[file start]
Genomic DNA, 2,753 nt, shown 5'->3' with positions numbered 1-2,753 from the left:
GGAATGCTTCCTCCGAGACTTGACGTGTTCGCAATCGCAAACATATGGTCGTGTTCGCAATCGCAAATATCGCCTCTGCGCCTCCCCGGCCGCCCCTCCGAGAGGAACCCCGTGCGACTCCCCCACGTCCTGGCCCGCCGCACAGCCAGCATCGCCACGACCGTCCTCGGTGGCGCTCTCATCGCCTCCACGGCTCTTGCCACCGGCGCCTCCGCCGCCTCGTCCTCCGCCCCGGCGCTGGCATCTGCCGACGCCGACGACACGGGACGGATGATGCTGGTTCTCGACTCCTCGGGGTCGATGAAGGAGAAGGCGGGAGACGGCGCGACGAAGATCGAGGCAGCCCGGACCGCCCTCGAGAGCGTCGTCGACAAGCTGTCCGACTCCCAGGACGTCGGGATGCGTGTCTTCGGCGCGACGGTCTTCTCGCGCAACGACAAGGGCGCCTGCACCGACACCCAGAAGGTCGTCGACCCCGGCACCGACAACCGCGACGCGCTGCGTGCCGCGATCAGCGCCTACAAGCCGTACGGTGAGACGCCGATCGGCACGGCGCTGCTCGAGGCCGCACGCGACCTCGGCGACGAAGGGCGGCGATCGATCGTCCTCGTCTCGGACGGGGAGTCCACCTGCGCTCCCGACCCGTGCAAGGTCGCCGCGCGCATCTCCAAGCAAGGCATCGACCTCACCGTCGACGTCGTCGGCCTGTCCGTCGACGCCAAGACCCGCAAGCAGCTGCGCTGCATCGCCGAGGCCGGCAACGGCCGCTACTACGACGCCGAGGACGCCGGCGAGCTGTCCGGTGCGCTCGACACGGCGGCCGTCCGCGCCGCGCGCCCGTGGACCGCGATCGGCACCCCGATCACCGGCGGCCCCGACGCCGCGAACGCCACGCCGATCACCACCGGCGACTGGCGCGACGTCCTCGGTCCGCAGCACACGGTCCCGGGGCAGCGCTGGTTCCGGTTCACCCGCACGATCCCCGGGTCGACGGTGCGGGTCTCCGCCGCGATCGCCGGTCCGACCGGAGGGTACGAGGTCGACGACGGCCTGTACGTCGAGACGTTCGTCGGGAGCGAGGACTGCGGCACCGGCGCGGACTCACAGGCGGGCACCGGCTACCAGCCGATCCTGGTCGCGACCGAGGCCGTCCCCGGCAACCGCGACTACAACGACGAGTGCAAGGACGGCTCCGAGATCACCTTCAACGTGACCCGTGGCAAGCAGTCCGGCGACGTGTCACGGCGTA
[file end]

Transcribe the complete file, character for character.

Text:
Genomic DNA, 2,753 nt, shown 5'->3' with positions numbered 1-2,753 from the left:
GGAATGCTTCCTCCGAGACTTGACGTGTTCGCAATCGCAAACATATGGTCGTGTTCGCAATCGCAAATATCGCCTCTGCGCCTCCCCGGCCGCCCCTCCGAGAGGAACCCCGTGCGACTCCCCCACGTCCTGGCCCGCCGCACAGCCAGCATCGCCACGACCGTCCTCGGTGGCGCTCTCATCGCCTCCACGGCTCTTGCCACCGGCGCCTCCGCCGCCTCGTCCTCCGCCCCGGCGCTGGCATCTGCCGACGCCGACGACACGGGACGGATGATGCTGGTTCTCGACTCCTCGGGGTCGATGAAGGAGAAGGCGGGAGACGGCGCGACGAAGATCGAGGCAGCCCGGACCGCCCTCGAGAGCGTCGTCGACAAGCTGTCCGACTCCCAGGACGTCGGGATGCGTGTCTTCGGCGCGACGGTCTTCTCGCGCAACGACAAGGGCGCCTGCACCGACACCCAGAAGGTCGTCGACCCCGGCACCGACAACCGCGACGCGCTGCGTGCCGCGATCAGCGCCTACAAGCCGTACGGTGAGACGCCGATCGGCACGGCGCTGCTCGAGGCCGCACGCGACCTCGGCGACGAAGGGCGGCGATCGATCGTCCTCGTCTCGGACGGGGAGTCCACCTGCGCTCCCGACCCGTGCAAGGTCGCCGCGCGCATCTCCAAGCAAGGCATCGACCTCACCGTCGACGTCGTCGGCCTGTCCGTCGACGCCAAGACCCGCAAGCAGCTGCGCTGCATCGCCGAGGCCGGCAACGGCCGCTACTACGACGCCGAGGACGCCGGCGAGCTGTCCGGTGCGCTCGACACGGCGGCCGTCCGCGCCGCGCGCCCGTGGACCGCGATCGGCACCCCGATCACCGGCGGCCCCGACGCCGCGAACGCCACGCCGATCACCACCGGCGACTGGCGCGACGTCCTCGGTCCGCAGCACACGGTCCCGGGGCAGCGCTGGTTCCGGTTCACCCGCACGATCCCCGGGTCGACGGTGCGGGTCTCCGCCGCGATCGCCGGTCCGACCGGAGGGTACGAGGTCGACGACGGCCTGTACGTCGAGACGTTCGTCGGGAGCGAGGACTGCGGCACCGGCGCGGACTCACAGGCGGGCACCGGCTACCAGCCGATCCTGGTCGCGACCGAGGCCGTCCCCGGCAACCGCGACTACAACGACGAGTGCAAGGACGGCTCCGAGATCACCTTCAACGTGACCCGTGGCAAGCAGTCCGGCGACGTGTCACGGCGTA